Media Insider: Apple Unveils News Subscription Service, Americans Prefer Broadcast for Local News, Facebook Weighs in on News Deserts

Welcome to Media Insider, PR Newswire’s round-up of media stories from the week.

Apple logo sign in front of a building

Apple Unveils Subscription News, Video Streaming & Game Subscription Services

After months of fevered speculation, Apple CEO Tim Cook announced plans for a new, paid subscription news service called Apple News+ launching next week as part of the existing Apple News application. Roger Rosner, Apple’s vice president of applications, said the new service will cost $9.99 a month and include content from more than 300 magazines, spanning a range of topics. Rosner said the Los Angeles Times and The Wall Street Journal are participating in the new service. The Washington Post and The New York Times reportedly are sitting it out. Some publishers reportedly have been concerned by the amount of money Apple will keep from the revenue-sharing partnership.

ICYMI: Google announced it is giving Asia-Pacific Innovation Challenge news organizations $3.2 million to stem media decline.

Pew Research Finds Broadcast Is the Favorite Source for Local News

Television remains the most popular outlet for local news, with digital sources a close second, according to a huge new survey released by the Pew Research Center. The study finds broad satisfaction with local news — but simultaneously a reluctance to pay for it. Only 14 percent of those surveyed said that they directly have paid for a local news source, while, strikingly, 71 percent think their local news media are doing well financially — a very different perception than journalists have in an era of buyouts and layoffs. In terms of the overall landscape, television is the preferred source (38 percent often get news there), as past Pew studies have shown, but various digital sources are moving up fast to parity. Radio is used often by 22 percent of those surveyed, and local daily newspapers by just 17 percent. Also, of the 35,000 adults surveyed, 81 percent expressed a strong preference that those providing local news live in or be personally engaged in the community.

What’s next for TV? Check out this list of TV “revolutionaries”: 15 people remaking the television industry.

Facebook Says 1 in 3 Users Live in Local News Deserts

Facebook announced this week that it would provide select researchers access to information about news deserts, which are places with little to no local news coverage. The research sharing is part of the Facebook Journalism Project, the company’s initiative to enable the spread of high-quality journalism and news literacy on Facebook. Facebook found that one in three users live in an area without a significant amount of local news coverage. The company made this determination by judging whether an area produced enough local news to participate in Facebook’s local news dissemination program, “Today In.” In January, the company pledged to invest $300 million into “news programs, partnerships and content.” The company also pledged to fund the Facebook Journalism Project Community Network, a program that offers grants to newsmakers beefing up local coverage, in partnership with the Lenfest Institute for Journalism. According to Poynter, Facebook will “give out just over a total of 100 grants for between $5,000 and $25,000 for projects that build community through local news.”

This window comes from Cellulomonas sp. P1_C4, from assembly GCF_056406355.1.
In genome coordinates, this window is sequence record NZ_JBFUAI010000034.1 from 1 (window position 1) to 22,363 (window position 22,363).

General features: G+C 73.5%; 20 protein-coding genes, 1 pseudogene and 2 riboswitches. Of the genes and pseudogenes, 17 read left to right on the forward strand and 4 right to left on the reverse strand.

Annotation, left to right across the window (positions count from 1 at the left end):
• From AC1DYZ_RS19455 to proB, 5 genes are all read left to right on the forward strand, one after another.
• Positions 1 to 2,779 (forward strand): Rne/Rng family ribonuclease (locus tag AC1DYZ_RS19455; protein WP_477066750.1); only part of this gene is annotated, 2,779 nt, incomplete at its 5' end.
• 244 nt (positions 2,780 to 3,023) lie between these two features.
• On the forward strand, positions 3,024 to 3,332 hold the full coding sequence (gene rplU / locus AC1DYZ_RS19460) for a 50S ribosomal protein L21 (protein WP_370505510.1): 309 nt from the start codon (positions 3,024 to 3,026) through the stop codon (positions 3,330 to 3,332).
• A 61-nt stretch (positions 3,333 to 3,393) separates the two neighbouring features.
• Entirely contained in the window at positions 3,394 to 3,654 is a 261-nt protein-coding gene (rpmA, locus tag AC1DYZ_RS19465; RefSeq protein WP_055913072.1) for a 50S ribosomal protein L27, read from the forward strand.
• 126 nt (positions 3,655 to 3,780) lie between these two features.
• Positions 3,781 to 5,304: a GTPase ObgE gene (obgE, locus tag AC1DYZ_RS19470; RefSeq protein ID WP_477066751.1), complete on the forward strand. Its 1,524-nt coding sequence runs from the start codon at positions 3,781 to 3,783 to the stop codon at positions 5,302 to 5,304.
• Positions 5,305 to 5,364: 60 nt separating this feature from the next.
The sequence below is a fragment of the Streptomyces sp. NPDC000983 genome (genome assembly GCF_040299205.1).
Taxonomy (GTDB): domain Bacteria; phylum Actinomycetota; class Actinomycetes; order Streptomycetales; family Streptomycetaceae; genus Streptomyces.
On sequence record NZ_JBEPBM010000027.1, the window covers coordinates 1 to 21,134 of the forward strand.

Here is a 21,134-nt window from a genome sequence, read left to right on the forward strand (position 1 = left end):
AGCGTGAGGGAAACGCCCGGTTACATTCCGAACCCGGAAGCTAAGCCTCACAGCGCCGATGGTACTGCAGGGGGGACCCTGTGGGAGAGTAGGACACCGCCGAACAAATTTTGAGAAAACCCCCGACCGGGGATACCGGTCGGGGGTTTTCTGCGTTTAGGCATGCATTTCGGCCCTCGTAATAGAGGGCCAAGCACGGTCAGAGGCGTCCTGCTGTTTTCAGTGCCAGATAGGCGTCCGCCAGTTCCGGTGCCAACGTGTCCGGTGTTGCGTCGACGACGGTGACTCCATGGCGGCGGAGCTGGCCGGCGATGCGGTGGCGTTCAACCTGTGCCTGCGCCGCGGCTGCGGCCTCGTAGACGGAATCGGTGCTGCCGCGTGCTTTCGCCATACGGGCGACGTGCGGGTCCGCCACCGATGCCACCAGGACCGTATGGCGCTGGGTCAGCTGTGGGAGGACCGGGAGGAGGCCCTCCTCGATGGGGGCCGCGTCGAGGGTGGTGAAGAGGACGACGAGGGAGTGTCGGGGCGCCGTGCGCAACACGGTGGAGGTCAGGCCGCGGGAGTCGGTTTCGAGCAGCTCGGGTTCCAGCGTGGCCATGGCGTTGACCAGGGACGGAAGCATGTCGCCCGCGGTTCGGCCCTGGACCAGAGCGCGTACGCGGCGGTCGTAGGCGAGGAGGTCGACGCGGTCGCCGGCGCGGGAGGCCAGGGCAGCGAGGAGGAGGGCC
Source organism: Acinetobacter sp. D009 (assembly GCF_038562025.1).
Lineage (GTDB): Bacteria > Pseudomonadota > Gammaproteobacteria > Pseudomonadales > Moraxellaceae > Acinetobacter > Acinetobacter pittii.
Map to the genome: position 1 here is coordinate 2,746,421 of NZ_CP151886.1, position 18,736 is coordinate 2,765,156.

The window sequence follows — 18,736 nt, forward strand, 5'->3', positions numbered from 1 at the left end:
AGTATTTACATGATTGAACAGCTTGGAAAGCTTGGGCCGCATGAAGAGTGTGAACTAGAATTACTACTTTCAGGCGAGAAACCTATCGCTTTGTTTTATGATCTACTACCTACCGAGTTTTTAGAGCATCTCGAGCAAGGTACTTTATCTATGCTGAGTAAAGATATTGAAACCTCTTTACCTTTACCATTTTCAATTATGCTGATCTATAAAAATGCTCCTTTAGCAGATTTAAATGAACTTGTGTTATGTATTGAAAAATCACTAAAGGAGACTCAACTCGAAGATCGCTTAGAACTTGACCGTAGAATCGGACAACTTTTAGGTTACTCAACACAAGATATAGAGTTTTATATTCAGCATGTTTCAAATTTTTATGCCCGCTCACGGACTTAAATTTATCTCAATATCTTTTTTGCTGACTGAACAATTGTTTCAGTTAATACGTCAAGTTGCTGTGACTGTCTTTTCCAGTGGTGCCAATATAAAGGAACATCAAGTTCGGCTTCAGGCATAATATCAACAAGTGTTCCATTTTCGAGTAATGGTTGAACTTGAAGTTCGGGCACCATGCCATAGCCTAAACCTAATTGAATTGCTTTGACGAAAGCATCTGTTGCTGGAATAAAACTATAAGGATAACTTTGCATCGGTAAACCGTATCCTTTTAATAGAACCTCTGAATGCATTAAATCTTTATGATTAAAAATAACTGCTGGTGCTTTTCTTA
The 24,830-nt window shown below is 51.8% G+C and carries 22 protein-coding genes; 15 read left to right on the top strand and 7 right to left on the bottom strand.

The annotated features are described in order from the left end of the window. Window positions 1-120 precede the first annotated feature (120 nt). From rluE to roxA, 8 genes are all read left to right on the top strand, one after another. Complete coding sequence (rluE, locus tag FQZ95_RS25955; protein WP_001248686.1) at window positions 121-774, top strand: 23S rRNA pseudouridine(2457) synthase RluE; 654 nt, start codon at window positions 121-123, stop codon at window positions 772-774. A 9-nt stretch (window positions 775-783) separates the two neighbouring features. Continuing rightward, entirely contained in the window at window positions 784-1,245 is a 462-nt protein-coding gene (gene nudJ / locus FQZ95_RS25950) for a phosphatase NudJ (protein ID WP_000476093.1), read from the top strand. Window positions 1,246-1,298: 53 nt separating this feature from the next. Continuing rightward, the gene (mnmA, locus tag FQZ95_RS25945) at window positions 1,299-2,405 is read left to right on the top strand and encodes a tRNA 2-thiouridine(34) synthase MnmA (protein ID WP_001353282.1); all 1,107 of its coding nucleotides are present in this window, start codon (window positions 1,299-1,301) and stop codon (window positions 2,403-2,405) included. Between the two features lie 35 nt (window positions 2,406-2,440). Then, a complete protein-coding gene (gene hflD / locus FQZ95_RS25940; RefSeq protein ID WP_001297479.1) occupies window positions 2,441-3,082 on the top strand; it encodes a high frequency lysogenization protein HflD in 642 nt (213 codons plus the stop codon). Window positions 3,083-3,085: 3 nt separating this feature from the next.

Researchers at the University of North Carolina found that the U.S. has lost more than 1,800 newspapers since 2004.

Bidding War for Sports Illustrated Starting to Heat up

The bidding for iconic magazine Sports Illustrated is heating up. Private equity giant TPG, which owns Creative Artists Associates, one of the biggest sports talent agencies in the world, is hot and heavy in the hunt to buy the magazine from publisher Meredith Corp. Meredith put Sports Illustrated on the market last year for $150 million and is said still to be hoping for that amount even though the sales process has now dragged on for a full year. Just last month, Meredith Executive Chairman Steve Lacy described the biding process as a “horse race,” saying there were two parties vying for the mag. One of them was former Milwaukee Bucks star Ulysses “Junior” Bridgeman, who built a successful post-NBA career as a fast-food franchisee and Coca-Cola bottler. News Corp. was also said to be looking at Sports Illustrated, but was more interested in its digital property FanSided, sources said. TPG and Meredith declined to comment but Meredith had said earlier that it hoped to be able to announce deals by the end of its fiscal year on June 30.

In more magazine news, Dan Peres, formerly with Players’ Tribune, has been tapped to head the Gawker relaunch.

Circa, Sinclair’s Millennial-Focused Site, is Shutting Down

Citing an “onerous” environment for a “smaller publisher,” Sinclair says it’s shuttering Circa, its video-heavy, platform-focused news property that was aimed at millennials. “While we see new business opportunities with digital video and OTT, they do not require the daily publishing of a website,” Sinclair said, in a statement to The Washington Post’s Erik Wemple. Circa launched in 2012 as a news app that broke traditional news articles into bits. Despite being widely lauded within the industry, it wasn’t able to find a large audience and shut down in 2015. Sinclair then relaunched the property, primarily as a website, but struggled to gain an audience.

Over at The New York Times, the company just released its 2018 Diversity and Inclusion Report.

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Maria Perez is Director, Web Experience & Operations at PR Newswire. An animal lover, she curates content for @PRNPets – that is, when she’s not busy cuddling with her 11-year-old blind Maltese, Toody.

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